During my four months of travel through the Indochina peninsula I met many travelers who had already been to Laos, all of whom had their own opinions and suggestions. Upon hearing that I was soon headed there myself their first question was generally "Are you going to Vang Vieng?" aka are you tubing? Over the years Vang Vieng has become a bit of a legend among backpackers on the SE Asian backpacking trail. Once the epicenter for drugs, drinking and 'chilling out', it has now relaxed a bit while keeping a portion of that old 'charm'.
wasn't sure if I'd partake in the fun, 5 years ago I wouldn't have given it a second thought but now it was a decision I had to make; I guess I'm growing up? Really though, the party scene just has a different vibe when you're traveling alone. Fortunately (or unfortunately depending how you look at it) I met two Canadian guys in Phonsovan and decided to join them for their onwards journey to Vang Vieng. Neither of the boys had their heart set on tubing, but after talking to other travelers were convinced that it's the thing to do there.
Our first full day brought a rainy morning and overcast skies. Not wanting to bike in a downpour tubing seemed like the logical thing to do, we'd be wet anyway. The official starting time is anywhere from 12pm onwards but the tubes must be returned by 6pm and the process takes 3 hours (not including stops). Once we chose to go we got to the office around 2pm, picked up our tubes, signed our lives away, paid and were loaded onto a tuk tuk headed north along with a load of other foreigners. By this point in my travels I was getting sick of the "what's your name..." which this day promised to be filled with, but I was hoping that a few drinks would solve that. After our brief, bumpy ride we arrived at the first bar, the jumping off point for our river (drinking) adventure.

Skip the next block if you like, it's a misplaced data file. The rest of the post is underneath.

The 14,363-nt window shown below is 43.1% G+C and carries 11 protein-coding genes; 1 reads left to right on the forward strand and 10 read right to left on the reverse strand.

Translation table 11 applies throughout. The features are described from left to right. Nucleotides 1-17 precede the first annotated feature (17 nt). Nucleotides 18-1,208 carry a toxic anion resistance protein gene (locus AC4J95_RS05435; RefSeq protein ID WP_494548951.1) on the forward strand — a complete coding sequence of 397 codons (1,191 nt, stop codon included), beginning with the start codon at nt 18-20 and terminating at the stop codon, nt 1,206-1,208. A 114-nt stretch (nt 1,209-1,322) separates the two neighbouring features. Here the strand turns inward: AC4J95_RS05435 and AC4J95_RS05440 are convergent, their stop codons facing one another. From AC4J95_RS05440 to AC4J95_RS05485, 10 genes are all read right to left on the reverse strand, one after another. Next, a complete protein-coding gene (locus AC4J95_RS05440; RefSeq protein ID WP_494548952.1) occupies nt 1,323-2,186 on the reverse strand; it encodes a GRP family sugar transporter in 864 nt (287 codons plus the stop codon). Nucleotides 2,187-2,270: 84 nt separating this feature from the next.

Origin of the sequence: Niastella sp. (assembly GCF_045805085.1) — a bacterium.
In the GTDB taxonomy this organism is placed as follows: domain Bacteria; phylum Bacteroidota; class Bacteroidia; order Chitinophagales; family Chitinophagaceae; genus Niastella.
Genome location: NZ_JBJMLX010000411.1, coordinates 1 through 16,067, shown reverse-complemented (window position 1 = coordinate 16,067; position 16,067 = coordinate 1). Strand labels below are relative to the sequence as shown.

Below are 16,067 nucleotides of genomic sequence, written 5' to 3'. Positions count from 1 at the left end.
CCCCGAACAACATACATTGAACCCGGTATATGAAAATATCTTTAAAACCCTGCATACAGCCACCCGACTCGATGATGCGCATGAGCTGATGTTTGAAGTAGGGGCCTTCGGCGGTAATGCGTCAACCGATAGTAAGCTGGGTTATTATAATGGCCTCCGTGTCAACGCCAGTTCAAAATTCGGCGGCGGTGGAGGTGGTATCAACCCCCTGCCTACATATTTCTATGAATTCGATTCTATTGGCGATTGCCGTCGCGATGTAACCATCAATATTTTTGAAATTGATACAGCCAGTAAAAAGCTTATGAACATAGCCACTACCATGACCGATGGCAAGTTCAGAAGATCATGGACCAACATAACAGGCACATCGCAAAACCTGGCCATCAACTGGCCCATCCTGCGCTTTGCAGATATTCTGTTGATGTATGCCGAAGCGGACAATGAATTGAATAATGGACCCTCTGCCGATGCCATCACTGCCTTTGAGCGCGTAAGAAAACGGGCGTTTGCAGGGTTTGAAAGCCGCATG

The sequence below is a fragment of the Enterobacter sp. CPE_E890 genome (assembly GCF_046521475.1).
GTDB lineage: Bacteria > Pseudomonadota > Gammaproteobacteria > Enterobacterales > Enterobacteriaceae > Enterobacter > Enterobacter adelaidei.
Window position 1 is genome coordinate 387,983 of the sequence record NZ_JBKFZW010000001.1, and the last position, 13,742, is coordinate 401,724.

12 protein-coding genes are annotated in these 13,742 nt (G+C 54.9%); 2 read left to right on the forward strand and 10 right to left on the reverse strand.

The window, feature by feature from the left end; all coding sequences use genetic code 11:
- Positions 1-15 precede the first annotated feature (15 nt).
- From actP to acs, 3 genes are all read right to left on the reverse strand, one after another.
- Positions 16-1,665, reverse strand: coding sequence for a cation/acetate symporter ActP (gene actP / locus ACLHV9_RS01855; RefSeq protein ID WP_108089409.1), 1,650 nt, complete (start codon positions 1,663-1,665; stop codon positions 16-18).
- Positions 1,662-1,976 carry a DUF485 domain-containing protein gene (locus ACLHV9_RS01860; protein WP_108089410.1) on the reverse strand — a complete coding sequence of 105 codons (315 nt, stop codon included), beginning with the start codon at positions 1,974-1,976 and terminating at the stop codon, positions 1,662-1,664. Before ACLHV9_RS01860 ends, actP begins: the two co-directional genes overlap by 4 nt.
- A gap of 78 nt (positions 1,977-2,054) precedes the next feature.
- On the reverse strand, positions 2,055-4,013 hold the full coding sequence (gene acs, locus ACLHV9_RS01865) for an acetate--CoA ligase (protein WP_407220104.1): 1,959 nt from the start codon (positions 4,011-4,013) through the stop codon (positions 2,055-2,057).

Shots were being distributed (bizarrely enough from a girl who couldn't have been over 15) and it was clear the party had already started. Beer pong tables were filled with hopefuls and there was more neon in sight than I've seen in a long time. I lost (ditched/ignored) my friends I had come with and went over to observe the various been pong games. I soon found myself in the company of Simon and Vlad, two characters who were actually working at the bar. When they finished their game I destroyed Vlad in a game of 'Personal flip cup' (guess who invented that), while the majority of the crowd continued downstream. We were close behind but only after I was invited to shotgun beers with all the workers, when in Rome.
The remainder of the day proceeded in much the same fashion, drinking games, music, dancing, meeting loads of new people (who I'll never talk to again) and oh yeah, tubing. The company is smart in making their 'back before 6 late fee' because I'd be willing to bet no one makes it back on time, gaining them an extra 20,000 per head. Another entrepreneurial woman was selling sandwiches at the last bar but I failed to take advantage of those as I was busy dominating the basketball court...
After leaving the last bar it's roughly an hour ride back to the starting point which I enjoyed with my original travel buddies and Steve from TN who shared our tuk-tuk ride earlier that day. Vlad had disappeared somewhere around bar 3 with a lovely tall blonde on his shoulder, couldn't have asked for a better scape goat!
Despite having some apprehension about the day I'm happy to have taken part in the festivities. Tubing is somewhat of a legend in Vang Vieng, although it's gone through many faces over the years (some uglier than others). I had joked to my travel buddies about my love for day drinking and that it allows me a delicious dinner and decent bed time. I'm pretty sure they thought I was kidding but after I showered and sat down to my left over pizza I think they realized I was serious. They somehow convinced me to join them at the bars but it was short lived. One quick visit at a small bar where the owner was throwing Poi, a walk in the rain and more boredom at the Irish bar before I called it a night and enjoyed some well earned sleep. The only down side of the day is I have no pictures to show for it!
Often overlooked on the backpacker trail, this is a destination to not be missed. Without the influence of 7/11, Mc Donalds or Starbucks this is a country that offers a raw, rich experience.